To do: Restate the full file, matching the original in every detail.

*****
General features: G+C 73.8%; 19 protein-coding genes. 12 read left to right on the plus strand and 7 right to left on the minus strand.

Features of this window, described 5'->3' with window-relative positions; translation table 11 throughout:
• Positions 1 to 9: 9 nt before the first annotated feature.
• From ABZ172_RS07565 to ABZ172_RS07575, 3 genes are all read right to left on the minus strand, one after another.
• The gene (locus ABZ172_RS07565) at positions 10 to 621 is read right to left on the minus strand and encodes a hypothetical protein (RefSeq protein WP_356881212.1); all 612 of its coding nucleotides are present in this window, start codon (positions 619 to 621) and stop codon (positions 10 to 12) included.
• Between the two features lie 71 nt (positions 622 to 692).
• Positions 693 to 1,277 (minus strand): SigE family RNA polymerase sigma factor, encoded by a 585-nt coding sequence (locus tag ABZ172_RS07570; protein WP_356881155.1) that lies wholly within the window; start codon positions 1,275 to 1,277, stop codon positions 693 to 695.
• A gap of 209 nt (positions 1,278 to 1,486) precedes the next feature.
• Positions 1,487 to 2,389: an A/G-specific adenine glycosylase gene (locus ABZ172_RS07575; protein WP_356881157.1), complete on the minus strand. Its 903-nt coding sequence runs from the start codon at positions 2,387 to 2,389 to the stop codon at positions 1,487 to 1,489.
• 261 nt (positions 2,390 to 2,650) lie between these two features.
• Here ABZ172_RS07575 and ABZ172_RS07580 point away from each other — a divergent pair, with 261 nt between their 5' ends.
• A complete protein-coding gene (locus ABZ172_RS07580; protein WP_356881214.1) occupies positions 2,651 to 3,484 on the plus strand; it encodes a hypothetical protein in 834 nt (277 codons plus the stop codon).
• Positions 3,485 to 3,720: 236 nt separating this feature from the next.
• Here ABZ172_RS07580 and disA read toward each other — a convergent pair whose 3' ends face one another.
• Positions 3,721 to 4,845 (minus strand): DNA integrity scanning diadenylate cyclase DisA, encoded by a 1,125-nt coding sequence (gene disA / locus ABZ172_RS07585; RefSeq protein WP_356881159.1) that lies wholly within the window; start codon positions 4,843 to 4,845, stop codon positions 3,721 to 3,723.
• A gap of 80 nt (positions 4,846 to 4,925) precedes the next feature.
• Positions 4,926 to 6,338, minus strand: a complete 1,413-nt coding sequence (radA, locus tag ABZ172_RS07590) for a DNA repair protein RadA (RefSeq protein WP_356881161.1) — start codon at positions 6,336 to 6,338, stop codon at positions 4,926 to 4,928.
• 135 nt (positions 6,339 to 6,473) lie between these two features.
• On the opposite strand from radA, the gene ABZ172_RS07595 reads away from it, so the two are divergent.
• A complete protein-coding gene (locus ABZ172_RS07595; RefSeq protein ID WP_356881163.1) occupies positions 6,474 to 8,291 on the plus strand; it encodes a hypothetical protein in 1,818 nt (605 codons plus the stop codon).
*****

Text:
General features: G+C 73.8%; 19 protein-coding genes. 12 read left to right on the plus strand and 7 right to left on the minus strand.

Features of this window, described 5'->3' with window-relative positions; translation table 11 throughout:
• Positions 1 to 9: 9 nt before the first annotated feature.
• From ABZ172_RS07565 to ABZ172_RS07575, 3 genes are all read right to left on the minus strand, one after another.
• The gene (locus ABZ172_RS07565) at positions 10 to 621 is read right to left on the minus strand and encodes a hypothetical protein (RefSeq protein WP_356881212.1); all 612 of its coding nucleotides are present in this window, start codon (positions 619 to 621) and stop codon (positions 10 to 12) included.
• Between the two features lie 71 nt (positions 622 to 692).
• Positions 693 to 1,277 (minus strand): SigE family RNA polymerase sigma factor, encoded by a 585-nt coding sequence (locus tag ABZ172_RS07570; protein WP_356881155.1) that lies wholly within the window; start codon positions 1,275 to 1,277, stop codon positions 693 to 695.
• A gap of 209 nt (positions 1,278 to 1,486) precedes the next feature.
• Positions 1,487 to 2,389: an A/G-specific adenine glycosylase gene (locus ABZ172_RS07575; protein WP_356881157.1), complete on the minus strand. Its 903-nt coding sequence runs from the start codon at positions 2,387 to 2,389 to the stop codon at positions 1,487 to 1,489.
• 261 nt (positions 2,390 to 2,650) lie between these two features.
• Here ABZ172_RS07575 and ABZ172_RS07580 point away from each other — a divergent pair, with 261 nt between their 5' ends.
• A complete protein-coding gene (locus ABZ172_RS07580; protein WP_356881214.1) occupies positions 2,651 to 3,484 on the plus strand; it encodes a hypothetical protein in 834 nt (277 codons plus the stop codon).
• Positions 3,485 to 3,720: 236 nt separating this feature from the next.
• Here ABZ172_RS07580 and disA read toward each other — a convergent pair whose 3' ends face one another.
• Positions 3,721 to 4,845 (minus strand): DNA integrity scanning diadenylate cyclase DisA, encoded by a 1,125-nt coding sequence (gene disA / locus ABZ172_RS07585; RefSeq protein WP_356881159.1) that lies wholly within the window; start codon positions 4,843 to 4,845, stop codon positions 3,721 to 3,723.
• A gap of 80 nt (positions 4,846 to 4,925) precedes the next feature.
• Positions 4,926 to 6,338, minus strand: a complete 1,413-nt coding sequence (radA, locus tag ABZ172_RS07590) for a DNA repair protein RadA (RefSeq protein WP_356881161.1) — start codon at positions 6,336 to 6,338, stop codon at positions 4,926 to 4,928.
• 135 nt (positions 6,339 to 6,473) lie between these two features.
• On the opposite strand from radA, the gene ABZ172_RS07595 reads away from it, so the two are divergent.
• A complete protein-coding gene (locus ABZ172_RS07595; RefSeq protein ID WP_356881163.1) occupies positions 6,474 to 8,291 on the plus strand; it encodes a hypothetical protein in 1,818 nt (605 codons plus the stop codon).